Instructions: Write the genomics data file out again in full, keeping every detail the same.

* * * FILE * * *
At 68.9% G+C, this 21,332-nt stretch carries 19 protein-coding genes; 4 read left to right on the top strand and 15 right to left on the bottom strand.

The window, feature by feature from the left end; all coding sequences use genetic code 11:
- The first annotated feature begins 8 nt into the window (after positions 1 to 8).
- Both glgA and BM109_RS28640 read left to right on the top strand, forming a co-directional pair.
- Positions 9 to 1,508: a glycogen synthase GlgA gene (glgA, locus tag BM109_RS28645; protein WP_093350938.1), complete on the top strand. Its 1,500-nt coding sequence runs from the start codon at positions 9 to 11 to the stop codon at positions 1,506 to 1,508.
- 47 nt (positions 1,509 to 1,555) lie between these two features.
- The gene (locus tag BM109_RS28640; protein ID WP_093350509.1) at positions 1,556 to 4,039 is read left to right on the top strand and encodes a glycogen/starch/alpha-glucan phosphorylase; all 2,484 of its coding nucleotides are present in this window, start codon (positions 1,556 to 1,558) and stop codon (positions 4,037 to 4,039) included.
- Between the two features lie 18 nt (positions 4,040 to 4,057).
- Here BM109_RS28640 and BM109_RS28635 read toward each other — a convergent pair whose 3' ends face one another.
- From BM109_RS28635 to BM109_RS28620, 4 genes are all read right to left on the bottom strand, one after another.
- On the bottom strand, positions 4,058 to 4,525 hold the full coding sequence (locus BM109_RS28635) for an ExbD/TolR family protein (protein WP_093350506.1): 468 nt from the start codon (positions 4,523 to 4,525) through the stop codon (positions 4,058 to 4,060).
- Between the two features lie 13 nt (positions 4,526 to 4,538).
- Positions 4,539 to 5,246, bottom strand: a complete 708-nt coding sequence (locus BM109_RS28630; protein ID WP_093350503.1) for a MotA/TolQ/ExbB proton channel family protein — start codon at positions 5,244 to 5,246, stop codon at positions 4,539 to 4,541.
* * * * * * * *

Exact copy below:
At 68.9% G+C, this 21,332-nt stretch carries 19 protein-coding genes; 4 read left to right on the top strand and 15 right to left on the bottom strand.

The window, feature by feature from the left end; all coding sequences use genetic code 11:
- The first annotated feature begins 8 nt into the window (after positions 1 to 8).
- Both glgA and BM109_RS28640 read left to right on the top strand, forming a co-directional pair.
- Positions 9 to 1,508: a glycogen synthase GlgA gene (glgA, locus tag BM109_RS28645; protein WP_093350938.1), complete on the top strand. Its 1,500-nt coding sequence runs from the start codon at positions 9 to 11 to the stop codon at positions 1,506 to 1,508.
- 47 nt (positions 1,509 to 1,555) lie between these two features.
- The gene (locus tag BM109_RS28640; protein ID WP_093350509.1) at positions 1,556 to 4,039 is read left to right on the top strand and encodes a glycogen/starch/alpha-glucan phosphorylase; all 2,484 of its coding nucleotides are present in this window, start codon (positions 1,556 to 1,558) and stop codon (positions 4,037 to 4,039) included.
- Between the two features lie 18 nt (positions 4,040 to 4,057).
- Here BM109_RS28640 and BM109_RS28635 read toward each other — a convergent pair whose 3' ends face one another.
- From BM109_RS28635 to BM109_RS28620, 4 genes are all read right to left on the bottom strand, one after another.
- On the bottom strand, positions 4,058 to 4,525 hold the full coding sequence (locus BM109_RS28635) for an ExbD/TolR family protein (protein WP_093350506.1): 468 nt from the start codon (positions 4,523 to 4,525) through the stop codon (positions 4,058 to 4,060).
- Between the two features lie 13 nt (positions 4,526 to 4,538).
- Positions 4,539 to 5,246, bottom strand: a complete 708-nt coding sequence (locus BM109_RS28630; protein ID WP_093350503.1) for a MotA/TolQ/ExbB proton channel family protein — start codon at positions 5,244 to 5,246, stop codon at positions 4,539 to 4,541.